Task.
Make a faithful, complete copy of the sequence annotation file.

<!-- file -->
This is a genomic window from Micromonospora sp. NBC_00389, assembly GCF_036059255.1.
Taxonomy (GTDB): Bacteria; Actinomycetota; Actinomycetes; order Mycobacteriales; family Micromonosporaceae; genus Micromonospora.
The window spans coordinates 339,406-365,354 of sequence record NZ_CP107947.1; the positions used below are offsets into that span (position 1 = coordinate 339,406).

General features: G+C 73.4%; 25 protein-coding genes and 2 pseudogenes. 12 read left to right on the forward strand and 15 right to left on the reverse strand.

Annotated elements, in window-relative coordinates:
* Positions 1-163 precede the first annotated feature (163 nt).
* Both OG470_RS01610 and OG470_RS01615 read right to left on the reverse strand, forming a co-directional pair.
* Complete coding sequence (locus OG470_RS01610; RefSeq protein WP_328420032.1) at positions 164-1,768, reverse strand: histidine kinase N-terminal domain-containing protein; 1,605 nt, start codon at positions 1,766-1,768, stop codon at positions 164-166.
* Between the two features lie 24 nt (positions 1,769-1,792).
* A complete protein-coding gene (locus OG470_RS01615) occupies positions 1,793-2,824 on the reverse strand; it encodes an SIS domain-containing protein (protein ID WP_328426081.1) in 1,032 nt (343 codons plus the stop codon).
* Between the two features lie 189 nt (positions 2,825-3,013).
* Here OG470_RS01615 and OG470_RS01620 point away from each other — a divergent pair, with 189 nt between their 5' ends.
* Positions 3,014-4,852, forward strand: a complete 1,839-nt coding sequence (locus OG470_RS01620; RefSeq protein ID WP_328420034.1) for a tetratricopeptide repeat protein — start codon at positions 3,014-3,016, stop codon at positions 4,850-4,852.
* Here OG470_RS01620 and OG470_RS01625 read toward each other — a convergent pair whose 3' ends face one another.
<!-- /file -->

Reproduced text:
This is a genomic window from Micromonospora sp. NBC_00389, assembly GCF_036059255.1.
Taxonomy (GTDB): Bacteria; Actinomycetota; Actinomycetes; order Mycobacteriales; family Micromonosporaceae; genus Micromonospora.
The window spans coordinates 339,406-365,354 of sequence record NZ_CP107947.1; the positions used below are offsets into that span (position 1 = coordinate 339,406).

General features: G+C 73.4%; 25 protein-coding genes and 2 pseudogenes. 12 read left to right on the forward strand and 15 right to left on the reverse strand.

Annotated elements, in window-relative coordinates:
* Positions 1-163 precede the first annotated feature (163 nt).
* Both OG470_RS01610 and OG470_RS01615 read right to left on the reverse strand, forming a co-directional pair.
* Complete coding sequence (locus OG470_RS01610; RefSeq protein WP_328420032.1) at positions 164-1,768, reverse strand: histidine kinase N-terminal domain-containing protein; 1,605 nt, start codon at positions 1,766-1,768, stop codon at positions 164-166.
* Between the two features lie 24 nt (positions 1,769-1,792).
* A complete protein-coding gene (locus OG470_RS01615) occupies positions 1,793-2,824 on the reverse strand; it encodes an SIS domain-containing protein (protein ID WP_328426081.1) in 1,032 nt (343 codons plus the stop codon).
* Between the two features lie 189 nt (positions 2,825-3,013).
* Here OG470_RS01615 and OG470_RS01620 point away from each other — a divergent pair, with 189 nt between their 5' ends.
* Positions 3,014-4,852, forward strand: a complete 1,839-nt coding sequence (locus OG470_RS01620; RefSeq protein ID WP_328420034.1) for a tetratricopeptide repeat protein — start codon at positions 3,014-3,016, stop codon at positions 4,850-4,852.
* Here OG470_RS01620 and OG470_RS01625 read toward each other — a convergent pair whose 3' ends face one another.